Despite its negativity, many consider it as one of Colin Baker’s best stories as the Sixth Doctor, and around 7 million people tuned in. It remains one of the finest examples of Doctor Who from that era, and has much to say about politics and human nature. It stars a fine cast, including Who-regular, Martin Jarvis (The Web Planet; Invasion of the Dinosaurs), Jason Connery (son of Sean, the very first James Bond, of course!), and Sheila Reid, now best-known for appearing in Benidorm, but she also plays Clara’s Grandma in The Time of the Doctor (2013) and Dark Water (2014).

Then there’s Sil.

Wonderfully played by Nabil Shaban, the slug-like creatures was created merely to fill the role of ‘monster of the week,’ but was so successful, he returned in the four-part segment in Trial of a Time Lord (1986), titled Mindwarp. A similar monster was also introduced in the latter tale, Kiv, a fellow Mentor, played by Christopher Ryan (now a familiar face/voice as various Sontarans, including in Big Finish’s Classic Doctors, New Monsters: Volume One).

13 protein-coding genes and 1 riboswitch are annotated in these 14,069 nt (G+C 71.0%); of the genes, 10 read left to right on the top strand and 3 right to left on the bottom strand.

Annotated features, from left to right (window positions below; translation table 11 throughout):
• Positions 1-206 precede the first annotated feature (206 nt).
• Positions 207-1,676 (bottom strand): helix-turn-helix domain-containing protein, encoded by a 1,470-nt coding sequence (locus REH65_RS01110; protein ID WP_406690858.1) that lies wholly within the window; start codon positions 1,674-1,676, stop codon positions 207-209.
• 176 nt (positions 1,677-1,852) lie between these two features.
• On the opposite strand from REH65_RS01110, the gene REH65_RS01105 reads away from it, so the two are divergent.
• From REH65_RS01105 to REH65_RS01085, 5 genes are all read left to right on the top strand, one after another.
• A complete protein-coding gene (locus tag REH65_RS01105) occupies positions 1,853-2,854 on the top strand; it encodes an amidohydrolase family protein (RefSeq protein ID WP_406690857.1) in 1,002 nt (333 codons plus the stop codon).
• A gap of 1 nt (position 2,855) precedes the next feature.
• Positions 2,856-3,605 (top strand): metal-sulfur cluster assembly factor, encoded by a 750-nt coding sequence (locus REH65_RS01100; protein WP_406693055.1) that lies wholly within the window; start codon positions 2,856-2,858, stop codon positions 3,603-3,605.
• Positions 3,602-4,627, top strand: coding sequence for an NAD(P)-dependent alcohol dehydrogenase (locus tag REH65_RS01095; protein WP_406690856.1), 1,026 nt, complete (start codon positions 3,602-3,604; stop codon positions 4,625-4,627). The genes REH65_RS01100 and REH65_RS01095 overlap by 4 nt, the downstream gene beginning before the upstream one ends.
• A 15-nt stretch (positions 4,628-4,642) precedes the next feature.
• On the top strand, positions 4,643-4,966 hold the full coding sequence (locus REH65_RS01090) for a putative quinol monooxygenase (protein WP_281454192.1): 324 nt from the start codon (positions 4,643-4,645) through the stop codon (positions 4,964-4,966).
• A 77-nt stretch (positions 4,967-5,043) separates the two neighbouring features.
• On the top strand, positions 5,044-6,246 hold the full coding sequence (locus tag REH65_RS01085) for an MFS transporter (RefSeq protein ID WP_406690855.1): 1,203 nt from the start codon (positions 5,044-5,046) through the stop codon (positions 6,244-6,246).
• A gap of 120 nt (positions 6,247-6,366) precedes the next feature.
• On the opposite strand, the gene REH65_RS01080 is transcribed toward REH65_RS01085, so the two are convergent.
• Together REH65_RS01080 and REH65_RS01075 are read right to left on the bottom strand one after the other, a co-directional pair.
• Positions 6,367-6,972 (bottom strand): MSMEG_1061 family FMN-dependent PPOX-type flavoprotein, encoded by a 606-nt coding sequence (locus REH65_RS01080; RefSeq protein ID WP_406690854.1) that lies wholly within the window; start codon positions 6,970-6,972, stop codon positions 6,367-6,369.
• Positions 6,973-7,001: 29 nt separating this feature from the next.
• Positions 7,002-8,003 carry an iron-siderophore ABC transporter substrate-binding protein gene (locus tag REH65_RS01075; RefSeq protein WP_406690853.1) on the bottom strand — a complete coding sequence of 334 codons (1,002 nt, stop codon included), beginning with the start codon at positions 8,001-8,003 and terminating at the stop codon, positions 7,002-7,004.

Sil is perhaps one of the most memorable creations in Doctor Who, partly due to Philip Martin’s witty and layered script, but certainly because Shaban is delightfully vile and sly. His translation circuits are faulty, so he slurs words and mispronounces. His vain arrogance is startlingly ironic, as is his dismissal of humanoids (particularly Peri) as ‘ugly.’ Oh, and his laugh is one of the creepiest things you’ll hear.

Sil was to return once again in Mission to Magnus (also to be written by Philip Martin), but this promised third appearance never materialised on television as Doctor Who was forced into a hiatus. Why? Because it was too violent.

There are arguments as to what was at the top of the evidence list, but definitely battling for place are Revelation of the Daleks, Vengeance on Varos, and Attack of the Cybermen. Martin maintains that the latter was the prime example, but the unrelentingly grim tone of Vengeance can’t be underestimated.